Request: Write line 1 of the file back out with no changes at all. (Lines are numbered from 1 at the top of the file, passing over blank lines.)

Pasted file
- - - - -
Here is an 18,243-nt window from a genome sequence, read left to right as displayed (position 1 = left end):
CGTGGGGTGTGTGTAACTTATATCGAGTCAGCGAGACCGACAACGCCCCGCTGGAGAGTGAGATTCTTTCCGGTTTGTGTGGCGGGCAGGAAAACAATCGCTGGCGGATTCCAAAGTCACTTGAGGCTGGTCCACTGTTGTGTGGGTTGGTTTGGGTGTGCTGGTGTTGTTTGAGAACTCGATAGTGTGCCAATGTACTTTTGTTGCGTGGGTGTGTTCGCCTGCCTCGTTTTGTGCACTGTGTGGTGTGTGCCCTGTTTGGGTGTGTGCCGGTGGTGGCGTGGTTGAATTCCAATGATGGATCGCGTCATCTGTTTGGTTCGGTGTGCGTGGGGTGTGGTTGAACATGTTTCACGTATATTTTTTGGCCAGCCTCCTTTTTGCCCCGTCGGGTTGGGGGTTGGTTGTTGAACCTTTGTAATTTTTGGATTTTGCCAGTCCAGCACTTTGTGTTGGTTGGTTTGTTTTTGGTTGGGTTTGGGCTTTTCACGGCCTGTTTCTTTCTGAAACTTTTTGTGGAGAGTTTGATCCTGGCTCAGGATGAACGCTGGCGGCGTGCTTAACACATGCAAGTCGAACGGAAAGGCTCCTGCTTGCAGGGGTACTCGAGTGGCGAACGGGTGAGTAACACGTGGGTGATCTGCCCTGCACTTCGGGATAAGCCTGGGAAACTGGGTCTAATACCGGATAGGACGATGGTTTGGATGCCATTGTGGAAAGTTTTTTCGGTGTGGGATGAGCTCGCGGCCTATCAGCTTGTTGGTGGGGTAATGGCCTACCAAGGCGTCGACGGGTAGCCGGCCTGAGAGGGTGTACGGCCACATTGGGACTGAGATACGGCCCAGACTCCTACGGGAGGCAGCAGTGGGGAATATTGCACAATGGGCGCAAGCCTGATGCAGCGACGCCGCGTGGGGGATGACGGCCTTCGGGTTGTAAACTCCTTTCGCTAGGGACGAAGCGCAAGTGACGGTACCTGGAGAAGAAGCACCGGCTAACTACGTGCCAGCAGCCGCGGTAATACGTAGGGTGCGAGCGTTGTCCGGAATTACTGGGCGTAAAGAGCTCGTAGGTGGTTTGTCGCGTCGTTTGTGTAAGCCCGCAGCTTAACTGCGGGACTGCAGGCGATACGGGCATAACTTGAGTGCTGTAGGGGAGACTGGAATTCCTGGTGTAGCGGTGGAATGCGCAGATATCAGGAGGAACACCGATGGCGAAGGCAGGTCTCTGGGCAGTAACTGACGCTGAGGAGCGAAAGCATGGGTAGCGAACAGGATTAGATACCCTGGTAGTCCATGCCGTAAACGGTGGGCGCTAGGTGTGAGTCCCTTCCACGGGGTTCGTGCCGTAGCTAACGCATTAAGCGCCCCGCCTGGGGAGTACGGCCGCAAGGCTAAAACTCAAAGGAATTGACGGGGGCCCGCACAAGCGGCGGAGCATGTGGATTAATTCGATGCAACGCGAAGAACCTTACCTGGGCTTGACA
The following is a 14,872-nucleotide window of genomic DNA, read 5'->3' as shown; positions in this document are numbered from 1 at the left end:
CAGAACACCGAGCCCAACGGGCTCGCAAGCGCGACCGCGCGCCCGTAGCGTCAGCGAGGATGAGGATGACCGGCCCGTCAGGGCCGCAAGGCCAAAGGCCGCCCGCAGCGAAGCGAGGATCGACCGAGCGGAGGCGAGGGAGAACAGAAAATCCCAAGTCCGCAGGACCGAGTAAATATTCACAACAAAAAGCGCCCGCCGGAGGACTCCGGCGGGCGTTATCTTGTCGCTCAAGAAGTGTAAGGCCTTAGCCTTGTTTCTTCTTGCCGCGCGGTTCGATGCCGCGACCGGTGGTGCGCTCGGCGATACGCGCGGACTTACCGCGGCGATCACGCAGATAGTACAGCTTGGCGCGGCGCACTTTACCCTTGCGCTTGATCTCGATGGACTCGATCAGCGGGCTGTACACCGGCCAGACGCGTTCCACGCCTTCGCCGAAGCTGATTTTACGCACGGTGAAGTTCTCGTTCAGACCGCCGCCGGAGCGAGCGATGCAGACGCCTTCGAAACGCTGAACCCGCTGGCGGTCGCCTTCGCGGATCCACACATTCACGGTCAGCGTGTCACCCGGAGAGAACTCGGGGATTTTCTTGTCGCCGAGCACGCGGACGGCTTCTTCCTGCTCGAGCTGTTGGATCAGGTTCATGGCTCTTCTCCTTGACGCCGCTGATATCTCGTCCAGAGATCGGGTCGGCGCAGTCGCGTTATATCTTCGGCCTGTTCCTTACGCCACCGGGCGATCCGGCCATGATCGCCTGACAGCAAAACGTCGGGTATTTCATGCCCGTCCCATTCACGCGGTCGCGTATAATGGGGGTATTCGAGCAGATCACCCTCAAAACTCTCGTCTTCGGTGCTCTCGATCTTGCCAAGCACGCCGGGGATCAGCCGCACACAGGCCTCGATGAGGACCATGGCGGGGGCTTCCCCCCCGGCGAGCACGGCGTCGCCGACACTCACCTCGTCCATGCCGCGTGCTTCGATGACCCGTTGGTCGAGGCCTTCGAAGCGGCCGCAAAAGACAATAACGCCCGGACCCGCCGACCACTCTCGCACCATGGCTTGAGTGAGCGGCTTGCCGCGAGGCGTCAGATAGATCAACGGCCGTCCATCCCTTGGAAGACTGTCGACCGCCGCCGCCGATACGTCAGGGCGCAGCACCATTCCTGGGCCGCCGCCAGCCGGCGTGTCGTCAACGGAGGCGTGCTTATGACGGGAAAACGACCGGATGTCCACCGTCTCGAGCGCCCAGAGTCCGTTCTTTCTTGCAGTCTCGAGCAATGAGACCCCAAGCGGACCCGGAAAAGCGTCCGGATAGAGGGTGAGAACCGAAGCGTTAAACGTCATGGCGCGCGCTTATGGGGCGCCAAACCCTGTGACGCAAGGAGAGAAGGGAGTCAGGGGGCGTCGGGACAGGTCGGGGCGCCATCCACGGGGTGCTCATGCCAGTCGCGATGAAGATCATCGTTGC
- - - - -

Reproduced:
Here is an 18,243-nt window from a genome sequence, read left to right as displayed (position 1 = left end):